The Perfect Enemy | Seven Oaks denied COVID-19 funds from health department after violating health order - The Herald-Times
May 26, 2022

Seven Oaks denied COVID-19 funds from health department after violating health order – The Herald-Times

Seven Oaks denied COVID-19 funds from health department after violating health order  The Herald-Times

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Seven Oaks Classical School will not receive COVID-19 grant money from the Monroe County Health Department after refusing to comply with the county’s previous emergency health order.

The county commissioners met Wednesday and did not consider the school’s request for grant funds. This decision came at the recommendation of the Monroe County Health Department.

The health department received $440,000 in December 2021 to help local schools pay for expenses related to COVID-19. The federal funds pass through the Indiana Department of Health to the county health department.

The money doesn’t have to be used for anything in particular, said Monroe County Health Department administrator Penny Caudill, as long as it relates to recovering from the pandemic. 

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Schools applying for the grant must meet a set of deliverables and attest to being in compliance with local, state and federal regulations during the grant cycle, which began in July 2021 and will end in June 2022.

Along with submitting a letter of interest and memorandum of agreement, Seven Oaks attested it has been in compliance with regulations. This is not true, Caudill said.

“We just don’t have actions that demonstrated that they had come into compliance,” she said in an interview with The Herald-Times.

Penny Caudill, administrator of Monroe County Health Department.

In August 2021, the county health department issued Seven Oaks a citation and $250 fine, accusing the school of violating the county health order, which required face masks to be worn in indoor public spaces. Caudill issued the ticket after seeing very few masks being worn at the school.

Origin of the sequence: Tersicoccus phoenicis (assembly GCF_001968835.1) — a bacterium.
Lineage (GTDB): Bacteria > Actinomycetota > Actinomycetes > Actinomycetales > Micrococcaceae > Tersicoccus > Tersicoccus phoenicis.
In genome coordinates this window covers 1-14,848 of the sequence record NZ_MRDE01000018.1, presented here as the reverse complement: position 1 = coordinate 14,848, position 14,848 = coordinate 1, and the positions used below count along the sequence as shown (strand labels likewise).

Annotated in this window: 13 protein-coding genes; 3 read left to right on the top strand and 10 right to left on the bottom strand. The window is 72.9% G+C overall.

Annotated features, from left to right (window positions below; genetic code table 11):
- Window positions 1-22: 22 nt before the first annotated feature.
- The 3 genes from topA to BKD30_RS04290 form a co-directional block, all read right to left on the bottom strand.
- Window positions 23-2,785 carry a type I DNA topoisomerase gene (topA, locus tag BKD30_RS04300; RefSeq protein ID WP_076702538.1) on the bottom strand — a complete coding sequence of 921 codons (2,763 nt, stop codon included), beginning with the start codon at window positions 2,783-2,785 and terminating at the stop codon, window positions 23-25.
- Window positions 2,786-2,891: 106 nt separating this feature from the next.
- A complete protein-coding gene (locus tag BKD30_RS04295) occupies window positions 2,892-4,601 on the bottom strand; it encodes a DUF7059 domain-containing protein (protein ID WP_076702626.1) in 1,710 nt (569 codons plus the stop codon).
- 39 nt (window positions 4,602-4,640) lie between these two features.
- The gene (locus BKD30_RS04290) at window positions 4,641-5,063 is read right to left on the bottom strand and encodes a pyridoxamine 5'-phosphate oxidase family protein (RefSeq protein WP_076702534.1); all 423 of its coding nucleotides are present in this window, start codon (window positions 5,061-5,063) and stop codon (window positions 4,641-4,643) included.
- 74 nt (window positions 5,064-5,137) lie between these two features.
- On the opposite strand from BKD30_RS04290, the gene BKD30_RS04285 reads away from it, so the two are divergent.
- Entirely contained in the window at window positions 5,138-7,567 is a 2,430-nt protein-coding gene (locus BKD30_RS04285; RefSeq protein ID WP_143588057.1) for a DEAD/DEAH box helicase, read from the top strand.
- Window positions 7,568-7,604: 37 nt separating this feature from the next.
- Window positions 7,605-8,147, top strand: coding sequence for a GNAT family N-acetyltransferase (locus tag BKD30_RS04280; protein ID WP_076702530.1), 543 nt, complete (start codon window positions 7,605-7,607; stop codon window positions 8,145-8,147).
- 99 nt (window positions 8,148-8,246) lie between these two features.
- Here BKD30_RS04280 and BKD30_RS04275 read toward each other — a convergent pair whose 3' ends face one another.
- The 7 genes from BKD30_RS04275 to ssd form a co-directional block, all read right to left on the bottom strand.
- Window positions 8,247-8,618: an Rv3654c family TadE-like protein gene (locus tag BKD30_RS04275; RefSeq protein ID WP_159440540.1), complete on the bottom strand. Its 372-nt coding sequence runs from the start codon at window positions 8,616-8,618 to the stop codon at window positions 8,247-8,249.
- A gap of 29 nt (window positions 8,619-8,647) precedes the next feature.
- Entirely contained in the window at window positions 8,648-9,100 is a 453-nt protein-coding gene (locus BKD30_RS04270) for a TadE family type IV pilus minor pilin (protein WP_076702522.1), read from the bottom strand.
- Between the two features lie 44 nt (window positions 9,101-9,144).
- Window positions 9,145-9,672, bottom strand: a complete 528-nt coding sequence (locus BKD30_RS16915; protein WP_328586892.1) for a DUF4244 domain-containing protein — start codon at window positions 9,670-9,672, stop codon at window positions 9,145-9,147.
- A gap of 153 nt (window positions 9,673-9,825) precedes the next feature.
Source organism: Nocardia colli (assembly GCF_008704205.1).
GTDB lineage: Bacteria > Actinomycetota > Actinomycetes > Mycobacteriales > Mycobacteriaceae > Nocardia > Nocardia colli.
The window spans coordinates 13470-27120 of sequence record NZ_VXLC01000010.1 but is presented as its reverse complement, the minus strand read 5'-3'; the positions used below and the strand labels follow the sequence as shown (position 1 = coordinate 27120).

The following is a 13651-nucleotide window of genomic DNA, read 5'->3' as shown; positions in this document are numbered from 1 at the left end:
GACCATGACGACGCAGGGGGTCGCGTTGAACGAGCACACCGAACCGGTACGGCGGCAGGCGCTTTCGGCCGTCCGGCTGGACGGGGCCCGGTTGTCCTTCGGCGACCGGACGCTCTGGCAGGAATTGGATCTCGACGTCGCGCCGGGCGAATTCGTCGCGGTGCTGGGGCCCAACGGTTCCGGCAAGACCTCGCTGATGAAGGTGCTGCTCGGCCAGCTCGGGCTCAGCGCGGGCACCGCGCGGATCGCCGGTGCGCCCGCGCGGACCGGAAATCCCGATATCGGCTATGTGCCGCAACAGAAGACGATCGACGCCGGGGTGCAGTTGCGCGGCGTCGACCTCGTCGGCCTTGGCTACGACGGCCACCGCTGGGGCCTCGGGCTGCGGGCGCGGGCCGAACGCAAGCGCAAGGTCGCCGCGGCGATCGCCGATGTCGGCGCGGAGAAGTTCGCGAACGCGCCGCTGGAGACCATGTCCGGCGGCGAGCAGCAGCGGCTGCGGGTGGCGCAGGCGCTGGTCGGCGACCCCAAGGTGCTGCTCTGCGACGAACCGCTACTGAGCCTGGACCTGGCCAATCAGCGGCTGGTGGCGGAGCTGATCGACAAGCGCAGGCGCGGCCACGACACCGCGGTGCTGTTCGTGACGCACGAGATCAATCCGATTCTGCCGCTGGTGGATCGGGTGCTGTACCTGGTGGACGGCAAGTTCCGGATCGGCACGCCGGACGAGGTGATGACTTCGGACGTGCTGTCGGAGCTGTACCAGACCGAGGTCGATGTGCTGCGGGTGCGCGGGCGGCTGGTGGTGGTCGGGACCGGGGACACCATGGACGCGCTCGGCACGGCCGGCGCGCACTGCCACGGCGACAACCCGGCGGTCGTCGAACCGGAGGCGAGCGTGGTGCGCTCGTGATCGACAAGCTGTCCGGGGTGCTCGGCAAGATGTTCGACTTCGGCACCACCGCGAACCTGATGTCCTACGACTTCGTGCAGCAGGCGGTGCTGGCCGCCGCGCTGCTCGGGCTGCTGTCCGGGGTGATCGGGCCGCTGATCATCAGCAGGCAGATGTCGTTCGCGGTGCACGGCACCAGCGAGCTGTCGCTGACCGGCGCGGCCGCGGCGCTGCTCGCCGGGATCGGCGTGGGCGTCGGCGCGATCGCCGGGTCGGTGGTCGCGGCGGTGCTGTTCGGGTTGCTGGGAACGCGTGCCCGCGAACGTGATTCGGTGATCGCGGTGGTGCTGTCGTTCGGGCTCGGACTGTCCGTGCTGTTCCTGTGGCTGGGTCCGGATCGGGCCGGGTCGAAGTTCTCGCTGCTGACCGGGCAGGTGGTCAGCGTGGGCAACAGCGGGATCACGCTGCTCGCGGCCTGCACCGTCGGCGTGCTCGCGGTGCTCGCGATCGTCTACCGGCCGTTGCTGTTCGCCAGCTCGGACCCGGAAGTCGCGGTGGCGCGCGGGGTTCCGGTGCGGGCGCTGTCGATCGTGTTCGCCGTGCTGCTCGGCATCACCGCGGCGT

The health department also received additional complaints about the school this winter, Caudill said. The county health order ended in March.

The commissioners did not vote on the request. Their approval is required for the school to receive the grant money.

Seven Oaks headmaster Stephen Shipp emailed the following in response to the commissioners’ decision:

Stephen Shipp, headmaster of Seven Oaks Classical School

“The Indiana Department of Health means for the Co-Ag Public Health Crisis Response Grant to support all Indiana K-12 schools, including Seven Oaks Classical School. As an independent public charter school, we are proud of the tireless efforts by our faculty and staff to care for our school community and protect against infectious diseases, and we are surprised that the county commissioners would place obstacles in the way of any local school receiving IDOH funds intended to support those efforts.”

Seven Oaks’ history of noncompliance

The county commissioners voted in August 2021 to require all people in the county, regardless of vaccination status, to wear a face covering while indoors in a public space, including schools.

When school started about a week later, Seven Oaks was the only K-12 school in the county to not require masks. 

Previous:Indiana charter school Seven Oaks Classical School is defying its county’s COVID mandate